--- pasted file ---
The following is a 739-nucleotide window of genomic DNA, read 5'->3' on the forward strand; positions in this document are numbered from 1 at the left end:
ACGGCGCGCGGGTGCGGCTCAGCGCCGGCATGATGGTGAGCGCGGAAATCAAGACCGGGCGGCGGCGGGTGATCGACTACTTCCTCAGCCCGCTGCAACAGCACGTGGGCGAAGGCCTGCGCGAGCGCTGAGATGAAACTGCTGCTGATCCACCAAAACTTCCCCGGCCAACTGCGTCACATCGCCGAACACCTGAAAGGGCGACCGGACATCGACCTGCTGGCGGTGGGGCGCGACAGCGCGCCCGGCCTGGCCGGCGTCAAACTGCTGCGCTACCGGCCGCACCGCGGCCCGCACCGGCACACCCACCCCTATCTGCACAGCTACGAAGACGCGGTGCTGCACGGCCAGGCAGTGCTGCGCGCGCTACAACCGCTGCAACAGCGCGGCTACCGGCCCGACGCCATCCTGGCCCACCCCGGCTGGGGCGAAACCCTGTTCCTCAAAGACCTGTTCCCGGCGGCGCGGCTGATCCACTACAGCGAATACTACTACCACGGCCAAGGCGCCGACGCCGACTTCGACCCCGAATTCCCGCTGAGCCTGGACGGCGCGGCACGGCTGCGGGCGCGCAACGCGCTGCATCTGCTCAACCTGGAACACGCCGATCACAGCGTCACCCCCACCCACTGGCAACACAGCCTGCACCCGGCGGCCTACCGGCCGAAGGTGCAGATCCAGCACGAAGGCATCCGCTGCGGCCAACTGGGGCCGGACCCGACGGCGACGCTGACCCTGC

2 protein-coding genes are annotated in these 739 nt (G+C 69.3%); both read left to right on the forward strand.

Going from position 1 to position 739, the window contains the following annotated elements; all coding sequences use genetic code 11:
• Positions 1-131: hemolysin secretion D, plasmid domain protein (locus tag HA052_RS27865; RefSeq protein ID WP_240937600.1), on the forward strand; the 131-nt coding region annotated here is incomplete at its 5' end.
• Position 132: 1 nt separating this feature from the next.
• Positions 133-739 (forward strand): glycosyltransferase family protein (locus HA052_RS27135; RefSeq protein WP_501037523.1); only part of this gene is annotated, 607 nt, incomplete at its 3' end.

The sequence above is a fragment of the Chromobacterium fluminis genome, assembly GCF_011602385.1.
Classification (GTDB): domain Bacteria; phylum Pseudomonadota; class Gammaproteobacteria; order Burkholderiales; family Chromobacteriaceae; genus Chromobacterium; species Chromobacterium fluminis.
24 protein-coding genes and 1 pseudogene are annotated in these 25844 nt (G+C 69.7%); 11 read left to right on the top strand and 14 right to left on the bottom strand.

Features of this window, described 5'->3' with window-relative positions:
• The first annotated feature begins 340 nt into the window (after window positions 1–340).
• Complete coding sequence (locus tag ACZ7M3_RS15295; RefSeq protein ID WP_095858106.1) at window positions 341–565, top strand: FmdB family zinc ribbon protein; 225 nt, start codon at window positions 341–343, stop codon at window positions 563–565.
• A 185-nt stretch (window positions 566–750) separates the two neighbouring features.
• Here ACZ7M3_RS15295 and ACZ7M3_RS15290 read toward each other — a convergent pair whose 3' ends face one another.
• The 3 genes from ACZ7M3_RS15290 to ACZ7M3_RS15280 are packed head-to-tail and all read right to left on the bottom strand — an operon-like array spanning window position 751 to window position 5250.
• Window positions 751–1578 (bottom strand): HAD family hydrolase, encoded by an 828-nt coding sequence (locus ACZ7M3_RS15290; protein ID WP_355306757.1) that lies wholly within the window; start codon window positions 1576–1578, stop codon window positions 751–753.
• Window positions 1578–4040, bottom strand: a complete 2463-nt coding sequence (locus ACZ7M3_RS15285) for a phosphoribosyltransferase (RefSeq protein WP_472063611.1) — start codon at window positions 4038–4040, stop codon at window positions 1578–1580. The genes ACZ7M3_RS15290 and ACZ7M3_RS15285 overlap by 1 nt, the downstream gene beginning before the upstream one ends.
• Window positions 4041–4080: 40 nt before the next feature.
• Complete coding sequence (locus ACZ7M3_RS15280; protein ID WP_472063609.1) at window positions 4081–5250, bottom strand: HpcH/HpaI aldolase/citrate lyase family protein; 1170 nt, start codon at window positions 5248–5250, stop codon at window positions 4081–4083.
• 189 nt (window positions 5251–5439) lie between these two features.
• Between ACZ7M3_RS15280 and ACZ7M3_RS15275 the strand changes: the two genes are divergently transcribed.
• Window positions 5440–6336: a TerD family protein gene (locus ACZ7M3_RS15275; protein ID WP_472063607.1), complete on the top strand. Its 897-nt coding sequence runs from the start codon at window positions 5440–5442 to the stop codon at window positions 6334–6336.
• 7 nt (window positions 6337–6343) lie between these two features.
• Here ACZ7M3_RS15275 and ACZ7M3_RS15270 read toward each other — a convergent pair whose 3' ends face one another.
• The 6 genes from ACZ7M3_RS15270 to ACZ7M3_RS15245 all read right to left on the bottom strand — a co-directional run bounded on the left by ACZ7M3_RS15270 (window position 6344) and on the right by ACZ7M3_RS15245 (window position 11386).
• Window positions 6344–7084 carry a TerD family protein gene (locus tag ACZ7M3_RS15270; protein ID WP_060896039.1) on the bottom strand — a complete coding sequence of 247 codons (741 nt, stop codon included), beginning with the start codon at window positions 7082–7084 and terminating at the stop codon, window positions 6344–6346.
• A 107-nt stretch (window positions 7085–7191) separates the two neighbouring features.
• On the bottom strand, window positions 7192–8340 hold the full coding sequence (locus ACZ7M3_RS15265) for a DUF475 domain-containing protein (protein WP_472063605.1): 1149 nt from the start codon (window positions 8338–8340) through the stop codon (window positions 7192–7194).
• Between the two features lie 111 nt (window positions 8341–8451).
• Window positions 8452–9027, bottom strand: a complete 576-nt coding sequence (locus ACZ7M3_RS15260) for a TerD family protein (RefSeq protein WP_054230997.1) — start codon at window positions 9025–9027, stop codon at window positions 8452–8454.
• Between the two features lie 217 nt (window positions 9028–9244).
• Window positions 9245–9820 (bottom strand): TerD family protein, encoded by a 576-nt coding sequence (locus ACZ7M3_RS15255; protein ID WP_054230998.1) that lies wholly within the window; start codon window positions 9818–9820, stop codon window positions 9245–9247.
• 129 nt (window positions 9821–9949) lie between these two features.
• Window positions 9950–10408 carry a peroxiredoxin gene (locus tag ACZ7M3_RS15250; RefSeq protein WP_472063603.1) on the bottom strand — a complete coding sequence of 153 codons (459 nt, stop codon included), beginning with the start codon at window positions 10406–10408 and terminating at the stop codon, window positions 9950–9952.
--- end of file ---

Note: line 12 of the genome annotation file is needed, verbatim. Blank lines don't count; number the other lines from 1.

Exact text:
• The first annotated feature begins 340 nt into the window (after window positions 1–340).